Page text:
On our second day trip to Big Bend National Park, my friends and I visited The Window, Lower Burro Mesa Pour-Off, and Santa Elena Canyon.
The Window Trail is a scenic hike through Oak Creek Canyon to a point where it narrows to a viewpoint overlooking the Chisos Basin. The Window Trail is 3 to 5.6-miles round trip, depending on your starting location. The trail starts with a descent through Oak Creek Canyon, so this means the return trek is uphill. A lot of the rocks through this trail were quite slick, which was made worse by the fact Oak Creek was flowing. I stumbled at least twice. So I decided not to press my luck and stayed a few yards away from the window opening. There is also another trail, the Window View Trail, which is only a 0.3-mile round trip and is even wheelchair accessible. I have not been on that trail, but like everything in Big Bend, I’m sure it’s beautiful.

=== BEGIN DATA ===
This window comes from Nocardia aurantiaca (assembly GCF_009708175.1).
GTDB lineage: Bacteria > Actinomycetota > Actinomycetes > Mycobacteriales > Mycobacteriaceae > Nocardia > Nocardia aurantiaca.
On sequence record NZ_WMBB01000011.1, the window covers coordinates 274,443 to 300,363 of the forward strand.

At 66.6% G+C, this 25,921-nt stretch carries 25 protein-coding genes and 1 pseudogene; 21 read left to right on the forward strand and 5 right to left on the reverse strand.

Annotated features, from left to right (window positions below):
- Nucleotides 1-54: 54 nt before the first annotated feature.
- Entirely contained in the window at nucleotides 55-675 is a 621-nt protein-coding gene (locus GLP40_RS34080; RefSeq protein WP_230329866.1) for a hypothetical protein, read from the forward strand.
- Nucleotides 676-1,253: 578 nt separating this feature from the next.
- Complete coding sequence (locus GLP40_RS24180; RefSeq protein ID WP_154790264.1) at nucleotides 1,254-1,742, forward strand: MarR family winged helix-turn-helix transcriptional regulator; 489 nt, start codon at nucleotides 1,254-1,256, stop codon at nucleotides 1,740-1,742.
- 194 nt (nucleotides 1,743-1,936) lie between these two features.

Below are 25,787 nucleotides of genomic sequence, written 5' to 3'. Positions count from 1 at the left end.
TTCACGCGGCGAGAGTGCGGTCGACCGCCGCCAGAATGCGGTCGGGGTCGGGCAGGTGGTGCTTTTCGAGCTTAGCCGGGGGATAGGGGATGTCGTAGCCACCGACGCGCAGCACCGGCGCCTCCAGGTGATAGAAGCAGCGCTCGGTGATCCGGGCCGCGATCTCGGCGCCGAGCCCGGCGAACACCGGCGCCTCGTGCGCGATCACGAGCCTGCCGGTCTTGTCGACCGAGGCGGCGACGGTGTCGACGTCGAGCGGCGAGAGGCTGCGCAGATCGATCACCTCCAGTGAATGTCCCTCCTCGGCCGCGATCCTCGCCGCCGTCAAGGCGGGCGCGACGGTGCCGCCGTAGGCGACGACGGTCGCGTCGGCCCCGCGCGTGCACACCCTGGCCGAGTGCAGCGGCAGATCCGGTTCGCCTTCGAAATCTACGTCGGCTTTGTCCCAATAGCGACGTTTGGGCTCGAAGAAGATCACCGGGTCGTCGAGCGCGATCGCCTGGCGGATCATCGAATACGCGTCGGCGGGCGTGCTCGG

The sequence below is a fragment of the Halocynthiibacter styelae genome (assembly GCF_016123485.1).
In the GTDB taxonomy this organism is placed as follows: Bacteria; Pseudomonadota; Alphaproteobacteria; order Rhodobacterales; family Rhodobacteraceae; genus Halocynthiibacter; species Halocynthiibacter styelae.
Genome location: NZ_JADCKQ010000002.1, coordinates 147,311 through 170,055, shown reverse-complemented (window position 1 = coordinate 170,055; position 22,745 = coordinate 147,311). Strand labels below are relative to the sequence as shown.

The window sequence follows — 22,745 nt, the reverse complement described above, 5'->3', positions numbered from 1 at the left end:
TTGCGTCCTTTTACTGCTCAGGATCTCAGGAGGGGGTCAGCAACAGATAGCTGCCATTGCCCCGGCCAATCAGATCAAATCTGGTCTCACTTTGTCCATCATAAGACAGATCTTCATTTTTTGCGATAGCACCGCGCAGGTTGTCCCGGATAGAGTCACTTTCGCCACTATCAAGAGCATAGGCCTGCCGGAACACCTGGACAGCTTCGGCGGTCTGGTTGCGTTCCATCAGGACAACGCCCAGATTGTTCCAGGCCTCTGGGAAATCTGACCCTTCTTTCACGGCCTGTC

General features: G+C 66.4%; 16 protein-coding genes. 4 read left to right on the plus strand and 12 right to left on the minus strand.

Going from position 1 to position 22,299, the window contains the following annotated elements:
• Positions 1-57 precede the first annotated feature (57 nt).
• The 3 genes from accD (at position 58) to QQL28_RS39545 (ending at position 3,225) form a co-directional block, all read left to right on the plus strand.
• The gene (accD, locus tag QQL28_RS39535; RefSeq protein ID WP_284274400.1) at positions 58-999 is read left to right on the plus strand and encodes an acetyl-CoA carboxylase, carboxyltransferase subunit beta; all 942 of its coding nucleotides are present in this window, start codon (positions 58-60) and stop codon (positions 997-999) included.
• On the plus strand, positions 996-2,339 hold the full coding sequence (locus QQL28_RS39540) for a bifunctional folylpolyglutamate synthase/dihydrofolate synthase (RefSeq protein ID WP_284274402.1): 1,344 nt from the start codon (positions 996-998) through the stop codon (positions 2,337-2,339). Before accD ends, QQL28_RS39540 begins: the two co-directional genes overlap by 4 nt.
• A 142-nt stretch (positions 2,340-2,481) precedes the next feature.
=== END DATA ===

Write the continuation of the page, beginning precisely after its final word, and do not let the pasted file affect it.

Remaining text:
The Lower Burro Mesa Pour-off Trail is a 1-mile round trip walk through a gravel bed that ends at the base of a 100-foot pour-off. The pour-off itself is usually dry, but lets you see the massive channel it has carved out of the side of the canyon. We hoped the rain in the area would come down the cliff, but it remained dry. During the hike, we also spotted another smaller channel carved out by the pour-off.
The gorgeous Santa Elena Canyon can be experienced in several ways. There was an overlook, which gave you a panoramic view of the canyon and surrounding area. There is also a short walk to the Rio Grande itself and the mouth of Santa Elena Canyon. Another trail is available, but it requires crossing Terlingua Creek. On this day Terlingua Creek was flooded, so we settled for just soaking in the sights at the start of the trail.
Big Bend National Park always impresses. I mentioned the area had experienced some rain. The volume of rain made specific trails off-limits, like most of the natural springs. Even if it made a few sights challenging to enjoy, the rain made the whole park glow green.